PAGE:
Archive for March, 2012


Do you have memories that are linked to music?

Thursday, March 29th, 2012
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Do you have memories that are linked to music?

Maybe it’s the piece that was played at your wedding. In our case, I didn’t walk down the aisle to “Here Comes the Bride”, but instead, to Mussorgsky’s “Pictures at an Exhibition”, specifically, “The Great Gate of Kiev”. This piano piece from 1874 seemed appropriate for a grand entrance, speaking of the wooden city gates about to be replaced with stone ones, but alas, which never happened. They were to commemorate the Tsar having escaped an assassination attempt and referred to hope for the future, an auspicious way to begin a marriage, we thought.

Maybe we should have stuck with Pachelbel’s “Canon” or “Jesu, Joy of Man’s Desiring” and called it a day. But over the top spoke the language of our life, the composer adding his score to our special day.

It was not till many years later that we got around to adding children to our family, and found ourselves in a historic flat in Moscow, preparing to adopt our second son. Found near the luxury Smolensky Passage shopping center, this building was constructed especially for the ballet dancers and singers from the Bolshoi Theatre back in the early days. The thick parquet wood flooring would allow for any-hours private rehearsals and practice sessions without disturbing the surrounding neighbors.

You can imagine our surprise when, every night beginning between 11:00 and 12:00 midnight, a pianist on the floor above us would begin to play. A Tchaikovsky piano concerto with its octave chords boomed forth powerfully, Rachmaninov and Prokofiev following in close succession. We were in the presence of a master musician and his (or her) dreamily-evocative music transported us to the real Russia behind all of the modern trappings.

Musical memories lend strong feelings to many of life’s events. Perhaps it’s the music you heard while expecting your first child, or when working at your first job, or when dating that special someone. Music is the ornamentation of life, much like the lapel on a suit jacket, the ribbon in a girl’s hair, or the frame around a picture. Music fills in the white spaces and causes our hearts to sing.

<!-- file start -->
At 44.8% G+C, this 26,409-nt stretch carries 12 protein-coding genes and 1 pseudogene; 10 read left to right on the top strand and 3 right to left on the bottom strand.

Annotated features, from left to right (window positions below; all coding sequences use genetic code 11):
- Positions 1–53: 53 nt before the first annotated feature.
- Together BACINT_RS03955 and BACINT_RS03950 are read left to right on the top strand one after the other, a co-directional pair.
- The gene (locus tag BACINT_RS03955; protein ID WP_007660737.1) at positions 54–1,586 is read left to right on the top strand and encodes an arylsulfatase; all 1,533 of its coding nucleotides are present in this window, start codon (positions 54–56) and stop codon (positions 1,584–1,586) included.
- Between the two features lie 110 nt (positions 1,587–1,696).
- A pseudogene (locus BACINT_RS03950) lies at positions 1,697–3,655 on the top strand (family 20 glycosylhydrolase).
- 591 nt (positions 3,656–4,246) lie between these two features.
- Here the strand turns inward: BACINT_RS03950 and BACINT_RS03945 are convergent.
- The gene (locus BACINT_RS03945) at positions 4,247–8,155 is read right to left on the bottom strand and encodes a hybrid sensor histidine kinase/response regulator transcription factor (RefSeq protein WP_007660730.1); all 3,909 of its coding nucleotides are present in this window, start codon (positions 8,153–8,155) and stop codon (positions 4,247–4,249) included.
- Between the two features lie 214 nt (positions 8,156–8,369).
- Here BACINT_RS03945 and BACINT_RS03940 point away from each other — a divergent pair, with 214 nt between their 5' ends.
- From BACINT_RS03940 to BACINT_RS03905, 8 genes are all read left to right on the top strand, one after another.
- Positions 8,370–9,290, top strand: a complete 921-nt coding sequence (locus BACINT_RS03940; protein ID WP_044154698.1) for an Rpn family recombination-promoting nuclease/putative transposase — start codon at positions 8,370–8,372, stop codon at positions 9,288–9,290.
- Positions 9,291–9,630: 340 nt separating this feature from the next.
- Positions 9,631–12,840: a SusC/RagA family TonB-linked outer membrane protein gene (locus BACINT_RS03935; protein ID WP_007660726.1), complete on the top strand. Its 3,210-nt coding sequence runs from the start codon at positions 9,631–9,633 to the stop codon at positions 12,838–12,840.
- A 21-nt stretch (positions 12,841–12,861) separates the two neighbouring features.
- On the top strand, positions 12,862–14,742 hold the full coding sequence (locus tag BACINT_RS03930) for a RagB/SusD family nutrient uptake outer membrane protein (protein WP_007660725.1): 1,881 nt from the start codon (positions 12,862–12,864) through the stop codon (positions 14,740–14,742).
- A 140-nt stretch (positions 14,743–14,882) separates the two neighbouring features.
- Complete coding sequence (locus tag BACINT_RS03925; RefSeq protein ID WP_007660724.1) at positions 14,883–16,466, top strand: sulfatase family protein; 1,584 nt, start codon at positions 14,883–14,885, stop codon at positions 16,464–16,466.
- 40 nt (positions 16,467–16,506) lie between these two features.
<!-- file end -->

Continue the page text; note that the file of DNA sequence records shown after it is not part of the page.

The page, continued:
Now imagine making music of your own. Maybe it escapes through your windows on a warm spring day, or cheers the hearts of family and friends. Perhaps it lifts the congregation around you in worship, or renders a patriotic moment on a holiday.

Start making music of your own and adding to the memories all around you. Music often expresses what we cannot, and takes us where we never imagined we would be.

———–Copyright 2012 – Alexandra Bartologimignano

(Alexandra jets here and there with her two boys, two girls, one husband, and two dogs, while chronicling their larger-than-life adventures at www.destinationsdreamsanddogs.com.)

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How To Read Music: Two Different Ways

Tuesday, March 27th, 2012
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Wouldn’t it be nice if you could sit down at a piano and play a song you like without having to read the music to do it? Maybe you’ve seen or even know people who are able to play music without the sheet music in front of them. If your goal is to play your favorite songs on the piano and don’t have a lot of interest in the Bach etude that you’re playing, understand this: In order to do one really well, you have to be able to do both. Let’s look at both ways of playing your favorite song.

The Sheet Music

The sheet music is what you are most likely working on in your piano lessons. Maybe pieces by the famed composers of old like Bach, Beethoven, Chopin, or more modern composers like Copeland or Debussy. This style of music, often mislabeled as “classical” music has to be played with exactly the same notes and exactly the same rhythms each time. Although you as the musician are encouraged to play it a little faster or slower, make some minor dynamic changes, and wait as long as you see fit on the fermatas, you can’t change the notes.

Musicians who learn an instrument largely based on practicing this type of music, as well as technical exercises, are considered to be classically trained. There are positives and negatives to this type of training. The biggest positive is the fact that a classically trained musician has an in depth understanding of her instrument and they know how to evaluate the smallest detail to make a performance better. They also learn to read music at the highest level and this skill is a must for any working musician.
One negative that is sometimes seen in classically trained musicians is that they don’t often receive a lot of instruction in improvisation and don’t have the ability to play music without it printed out in front of them. For styles like jazz and pop music, the ability to improvise is a must.